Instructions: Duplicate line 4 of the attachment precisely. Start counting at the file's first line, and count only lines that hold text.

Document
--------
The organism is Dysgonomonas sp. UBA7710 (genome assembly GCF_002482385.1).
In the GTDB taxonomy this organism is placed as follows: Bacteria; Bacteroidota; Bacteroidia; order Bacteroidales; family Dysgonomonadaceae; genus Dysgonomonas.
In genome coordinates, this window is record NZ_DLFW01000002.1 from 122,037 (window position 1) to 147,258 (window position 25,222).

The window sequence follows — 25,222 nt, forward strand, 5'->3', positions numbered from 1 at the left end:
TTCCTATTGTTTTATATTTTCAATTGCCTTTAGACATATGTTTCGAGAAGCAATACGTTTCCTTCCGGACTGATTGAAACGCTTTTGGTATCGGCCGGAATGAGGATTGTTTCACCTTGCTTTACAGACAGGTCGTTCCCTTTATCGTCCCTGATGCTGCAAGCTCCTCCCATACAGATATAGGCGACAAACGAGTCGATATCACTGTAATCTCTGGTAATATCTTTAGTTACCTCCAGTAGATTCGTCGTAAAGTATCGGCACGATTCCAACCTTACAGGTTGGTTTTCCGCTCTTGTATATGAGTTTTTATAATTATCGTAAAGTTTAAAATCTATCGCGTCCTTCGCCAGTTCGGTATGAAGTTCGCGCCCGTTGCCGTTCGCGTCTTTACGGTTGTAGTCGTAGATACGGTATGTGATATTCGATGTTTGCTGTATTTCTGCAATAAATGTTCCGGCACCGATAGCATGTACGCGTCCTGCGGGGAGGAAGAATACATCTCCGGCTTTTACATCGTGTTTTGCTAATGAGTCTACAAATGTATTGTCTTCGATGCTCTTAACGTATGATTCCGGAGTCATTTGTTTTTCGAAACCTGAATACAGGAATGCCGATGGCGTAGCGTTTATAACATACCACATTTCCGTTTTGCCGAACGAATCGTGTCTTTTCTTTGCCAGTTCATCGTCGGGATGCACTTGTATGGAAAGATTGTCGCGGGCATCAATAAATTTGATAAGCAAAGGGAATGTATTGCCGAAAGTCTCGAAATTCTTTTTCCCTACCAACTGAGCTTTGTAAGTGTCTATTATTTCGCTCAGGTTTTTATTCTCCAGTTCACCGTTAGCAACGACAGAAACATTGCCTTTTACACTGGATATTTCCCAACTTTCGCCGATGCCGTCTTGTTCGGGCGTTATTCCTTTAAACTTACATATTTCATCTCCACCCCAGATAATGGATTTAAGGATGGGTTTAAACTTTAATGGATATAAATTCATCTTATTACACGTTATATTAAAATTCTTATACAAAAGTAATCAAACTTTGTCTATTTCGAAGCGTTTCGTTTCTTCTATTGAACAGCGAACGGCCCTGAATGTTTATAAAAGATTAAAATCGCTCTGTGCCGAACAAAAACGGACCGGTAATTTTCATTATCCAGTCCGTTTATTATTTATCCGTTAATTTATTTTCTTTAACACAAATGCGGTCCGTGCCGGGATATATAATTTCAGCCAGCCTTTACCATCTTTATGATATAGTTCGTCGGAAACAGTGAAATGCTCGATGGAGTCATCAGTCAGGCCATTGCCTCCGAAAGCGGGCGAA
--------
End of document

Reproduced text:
The window sequence follows — 25,222 nt, forward strand, 5'->3', positions numbered from 1 at the left end: